Fig. 1: Overviews of the results

Results

Hemagglutinin (HA) is one of the envelope proteins of influenza virus, and HA-targeted antibodies can neutralize HA-mediated virion-cell binding. To devise smaller molecules capable of binding to the influenza viral HA as potential antiviral agents, we used an emerging technology called the Random non-standard Peptides Integrated Discovery (RaPID) system. This technology allowed us to express thioether-macrocyclic peptides in a custom-made in vitro translation system and display this massive library (greater than 1012 members) on cognate mRNA templates. Iterative selection rounds were then performed to enrich potent macrocyclic binders against recombinant HA derived from the highly pathogenic avian influenza virus. Of the 28 candidates, eight iHA macrocycles (iHA-11, -12, -14, -18, -19, -23, -24, and -100) inhibited plaque formation of the low pathogenic H5N1 avian virus A/duck/Hokkaido/Vac-3/07 (H5N1/Vac-3). Among these macrocycles, iHA-24 and iHA-100 remarkably reduced the plaque number of H5N1/Vac3 and size, and also inhibited plaque formation against different antigenicities among clades of H5N1 viruses: A/Vietnam/UT3040/04 (H5N1/Vietnam; clade 1), A/whooper swan/Mongolia/3/05 (H5N1/Mongolia; clade 2.2), and A/whooper swan/Hokkaido/1/08 (H5N1/Hokkaido; clade 2.3.2.1).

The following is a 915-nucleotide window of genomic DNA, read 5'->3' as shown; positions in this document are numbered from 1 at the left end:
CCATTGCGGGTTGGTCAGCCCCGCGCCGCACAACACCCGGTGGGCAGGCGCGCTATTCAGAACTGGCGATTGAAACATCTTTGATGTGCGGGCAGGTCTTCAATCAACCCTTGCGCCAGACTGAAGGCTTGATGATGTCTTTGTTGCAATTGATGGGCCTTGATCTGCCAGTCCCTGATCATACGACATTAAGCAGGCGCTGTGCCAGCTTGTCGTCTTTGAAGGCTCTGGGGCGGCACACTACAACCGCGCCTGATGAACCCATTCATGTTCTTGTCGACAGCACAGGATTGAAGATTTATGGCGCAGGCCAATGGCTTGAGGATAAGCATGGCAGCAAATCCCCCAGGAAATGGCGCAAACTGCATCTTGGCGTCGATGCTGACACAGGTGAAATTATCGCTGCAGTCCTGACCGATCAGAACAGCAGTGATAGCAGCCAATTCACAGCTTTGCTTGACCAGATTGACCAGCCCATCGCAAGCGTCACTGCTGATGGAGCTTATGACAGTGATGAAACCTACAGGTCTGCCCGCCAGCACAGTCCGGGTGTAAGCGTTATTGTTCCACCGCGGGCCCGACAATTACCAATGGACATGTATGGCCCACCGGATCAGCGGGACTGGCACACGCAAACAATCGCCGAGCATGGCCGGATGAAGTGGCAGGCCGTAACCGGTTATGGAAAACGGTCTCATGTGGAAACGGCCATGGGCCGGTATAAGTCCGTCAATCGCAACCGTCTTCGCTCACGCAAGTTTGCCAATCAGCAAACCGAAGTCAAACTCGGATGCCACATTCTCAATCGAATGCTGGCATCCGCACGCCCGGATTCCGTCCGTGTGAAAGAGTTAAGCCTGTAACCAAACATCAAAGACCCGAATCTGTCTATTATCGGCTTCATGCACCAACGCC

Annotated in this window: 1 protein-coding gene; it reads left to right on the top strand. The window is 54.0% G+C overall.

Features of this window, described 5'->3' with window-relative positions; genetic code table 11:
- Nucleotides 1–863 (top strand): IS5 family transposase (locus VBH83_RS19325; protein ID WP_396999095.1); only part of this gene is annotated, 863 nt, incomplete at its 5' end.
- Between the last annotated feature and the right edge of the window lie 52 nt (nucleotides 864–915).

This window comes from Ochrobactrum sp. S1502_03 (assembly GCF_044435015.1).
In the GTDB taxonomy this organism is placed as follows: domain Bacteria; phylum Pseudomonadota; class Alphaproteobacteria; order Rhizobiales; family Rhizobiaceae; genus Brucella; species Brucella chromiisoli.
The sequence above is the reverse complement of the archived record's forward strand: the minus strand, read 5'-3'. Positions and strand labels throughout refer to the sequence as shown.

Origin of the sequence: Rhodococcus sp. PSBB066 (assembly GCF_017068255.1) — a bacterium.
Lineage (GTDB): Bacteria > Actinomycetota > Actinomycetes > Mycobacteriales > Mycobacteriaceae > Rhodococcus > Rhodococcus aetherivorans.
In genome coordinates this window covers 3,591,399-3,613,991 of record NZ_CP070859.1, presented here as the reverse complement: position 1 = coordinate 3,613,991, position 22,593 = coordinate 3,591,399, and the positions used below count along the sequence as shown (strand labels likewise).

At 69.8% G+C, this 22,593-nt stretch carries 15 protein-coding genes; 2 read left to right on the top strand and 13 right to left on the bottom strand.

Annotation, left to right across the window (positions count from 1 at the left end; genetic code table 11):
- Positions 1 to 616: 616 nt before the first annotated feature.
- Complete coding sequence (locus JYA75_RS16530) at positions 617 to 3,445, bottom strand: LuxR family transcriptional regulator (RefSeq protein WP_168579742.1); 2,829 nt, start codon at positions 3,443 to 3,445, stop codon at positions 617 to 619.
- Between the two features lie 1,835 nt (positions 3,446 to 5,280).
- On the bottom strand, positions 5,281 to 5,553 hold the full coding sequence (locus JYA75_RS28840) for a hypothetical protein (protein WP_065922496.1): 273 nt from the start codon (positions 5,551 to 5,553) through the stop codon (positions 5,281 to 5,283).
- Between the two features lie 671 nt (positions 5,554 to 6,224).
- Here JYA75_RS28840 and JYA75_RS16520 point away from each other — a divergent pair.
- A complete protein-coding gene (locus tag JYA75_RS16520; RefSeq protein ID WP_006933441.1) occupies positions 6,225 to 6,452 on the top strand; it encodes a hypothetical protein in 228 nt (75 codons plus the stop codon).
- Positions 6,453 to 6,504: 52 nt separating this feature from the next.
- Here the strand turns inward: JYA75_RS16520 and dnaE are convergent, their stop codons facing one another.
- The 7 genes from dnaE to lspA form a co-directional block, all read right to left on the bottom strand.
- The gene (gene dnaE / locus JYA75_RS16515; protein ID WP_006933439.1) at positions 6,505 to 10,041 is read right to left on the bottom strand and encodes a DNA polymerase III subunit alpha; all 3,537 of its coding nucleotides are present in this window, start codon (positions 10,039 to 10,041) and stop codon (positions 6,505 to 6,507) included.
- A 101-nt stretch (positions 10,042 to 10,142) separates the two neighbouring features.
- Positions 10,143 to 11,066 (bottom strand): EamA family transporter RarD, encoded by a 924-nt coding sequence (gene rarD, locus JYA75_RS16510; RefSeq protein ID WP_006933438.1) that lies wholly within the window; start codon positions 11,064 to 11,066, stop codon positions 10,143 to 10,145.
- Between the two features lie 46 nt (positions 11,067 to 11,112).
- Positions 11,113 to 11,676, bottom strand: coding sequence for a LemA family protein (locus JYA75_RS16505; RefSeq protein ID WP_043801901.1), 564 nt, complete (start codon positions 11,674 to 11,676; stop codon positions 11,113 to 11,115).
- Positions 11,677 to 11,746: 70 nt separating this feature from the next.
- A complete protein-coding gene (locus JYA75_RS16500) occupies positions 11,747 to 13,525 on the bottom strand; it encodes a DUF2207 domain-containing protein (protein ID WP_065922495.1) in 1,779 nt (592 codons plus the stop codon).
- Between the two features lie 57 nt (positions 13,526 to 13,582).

To further examine the target of iHA-100 after adsorption, iHA-100 was treated at the virus infection steps of uncoating and fusion. Virus replication was inhibited by iHA-100 treatment at −1 h, 0 h, 0.3 h, 1 h, and 1.5 h after infection, but uncoating at 3 h after infection was not inhibited. The negative control peptide iHA-12sf, which has a scrambled iHA-12 amino acid sequence, did not inhibit virus entry. Thus, the fusion step may be a critical target of iHA-100.